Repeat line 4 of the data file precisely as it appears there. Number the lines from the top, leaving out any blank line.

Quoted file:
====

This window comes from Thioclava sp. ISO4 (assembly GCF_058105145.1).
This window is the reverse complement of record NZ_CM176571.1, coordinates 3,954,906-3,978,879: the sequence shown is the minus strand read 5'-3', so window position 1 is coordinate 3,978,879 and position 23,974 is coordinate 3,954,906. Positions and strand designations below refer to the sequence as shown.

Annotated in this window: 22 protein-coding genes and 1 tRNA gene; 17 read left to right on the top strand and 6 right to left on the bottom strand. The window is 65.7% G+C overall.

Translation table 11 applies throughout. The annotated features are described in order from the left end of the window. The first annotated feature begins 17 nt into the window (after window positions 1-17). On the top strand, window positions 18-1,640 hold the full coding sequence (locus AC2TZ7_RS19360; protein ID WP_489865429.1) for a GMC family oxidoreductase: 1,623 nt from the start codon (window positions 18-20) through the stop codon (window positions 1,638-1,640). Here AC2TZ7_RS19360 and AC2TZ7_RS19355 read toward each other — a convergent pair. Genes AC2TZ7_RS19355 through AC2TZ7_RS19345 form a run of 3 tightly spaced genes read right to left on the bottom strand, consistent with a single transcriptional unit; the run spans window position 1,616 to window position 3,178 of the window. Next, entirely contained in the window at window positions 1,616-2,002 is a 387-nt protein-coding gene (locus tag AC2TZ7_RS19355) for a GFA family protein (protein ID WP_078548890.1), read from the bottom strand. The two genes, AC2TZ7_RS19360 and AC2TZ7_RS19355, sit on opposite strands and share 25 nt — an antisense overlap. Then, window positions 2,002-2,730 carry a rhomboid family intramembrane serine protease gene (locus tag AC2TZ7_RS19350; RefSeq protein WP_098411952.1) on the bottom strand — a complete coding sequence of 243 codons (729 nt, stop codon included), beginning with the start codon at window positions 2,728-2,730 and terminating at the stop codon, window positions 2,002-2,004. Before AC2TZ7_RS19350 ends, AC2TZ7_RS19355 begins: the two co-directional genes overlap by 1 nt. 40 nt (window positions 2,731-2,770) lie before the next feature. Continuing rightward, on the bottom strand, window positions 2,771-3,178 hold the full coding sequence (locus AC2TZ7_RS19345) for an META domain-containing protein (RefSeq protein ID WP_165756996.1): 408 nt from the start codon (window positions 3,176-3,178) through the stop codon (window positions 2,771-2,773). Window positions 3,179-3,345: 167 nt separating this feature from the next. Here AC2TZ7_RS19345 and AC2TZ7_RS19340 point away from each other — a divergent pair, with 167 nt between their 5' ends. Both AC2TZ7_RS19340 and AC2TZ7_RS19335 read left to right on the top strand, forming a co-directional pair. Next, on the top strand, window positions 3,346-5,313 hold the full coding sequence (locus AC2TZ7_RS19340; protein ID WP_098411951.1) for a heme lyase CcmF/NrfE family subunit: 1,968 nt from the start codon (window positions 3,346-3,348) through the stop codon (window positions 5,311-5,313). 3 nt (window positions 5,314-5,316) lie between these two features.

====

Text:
Translation table 11 applies throughout. The annotated features are described in order from the left end of the window. The first annotated feature begins 17 nt into the window (after window positions 1-17). On the top strand, window positions 18-1,640 hold the full coding sequence (locus AC2TZ7_RS19360; protein ID WP_489865429.1) for a GMC family oxidoreductase: 1,623 nt from the start codon (window positions 18-20) through the stop codon (window positions 1,638-1,640). Here AC2TZ7_RS19360 and AC2TZ7_RS19355 read toward each other — a convergent pair. Genes AC2TZ7_RS19355 through AC2TZ7_RS19345 form a run of 3 tightly spaced genes read right to left on the bottom strand, consistent with a single transcriptional unit; the run spans window position 1,616 to window position 3,178 of the window. Next, entirely contained in the window at window positions 1,616-2,002 is a 387-nt protein-coding gene (locus tag AC2TZ7_RS19355) for a GFA family protein (protein ID WP_078548890.1), read from the bottom strand. The two genes, AC2TZ7_RS19360 and AC2TZ7_RS19355, sit on opposite strands and share 25 nt — an antisense overlap. Then, window positions 2,002-2,730 carry a rhomboid family intramembrane serine protease gene (locus tag AC2TZ7_RS19350; RefSeq protein WP_098411952.1) on the bottom strand — a complete coding sequence of 243 codons (729 nt, stop codon included), beginning with the start codon at window positions 2,728-2,730 and terminating at the stop codon, window positions 2,002-2,004. Before AC2TZ7_RS19350 ends, AC2TZ7_RS19355 begins: the two co-directional genes overlap by 1 nt. 40 nt (window positions 2,731-2,770) lie before the next feature. Continuing rightward, on the bottom strand, window positions 2,771-3,178 hold the full coding sequence (locus AC2TZ7_RS19345) for an META domain-containing protein (RefSeq protein ID WP_165756996.1): 408 nt from the start codon (window positions 3,176-3,178) through the stop codon (window positions 2,771-2,773). Window positions 3,179-3,345: 167 nt separating this feature from the next. Here AC2TZ7_RS19345 and AC2TZ7_RS19340 point away from each other — a divergent pair, with 167 nt between their 5' ends. Both AC2TZ7_RS19340 and AC2TZ7_RS19335 read left to right on the top strand, forming a co-directional pair. Next, on the top strand, window positions 3,346-5,313 hold the full coding sequence (locus AC2TZ7_RS19340; protein ID WP_098411951.1) for a heme lyase CcmF/NrfE family subunit: 1,968 nt from the start codon (window positions 3,346-3,348) through the stop codon (window positions 5,311-5,313). 3 nt (window positions 5,314-5,316) lie between these two features.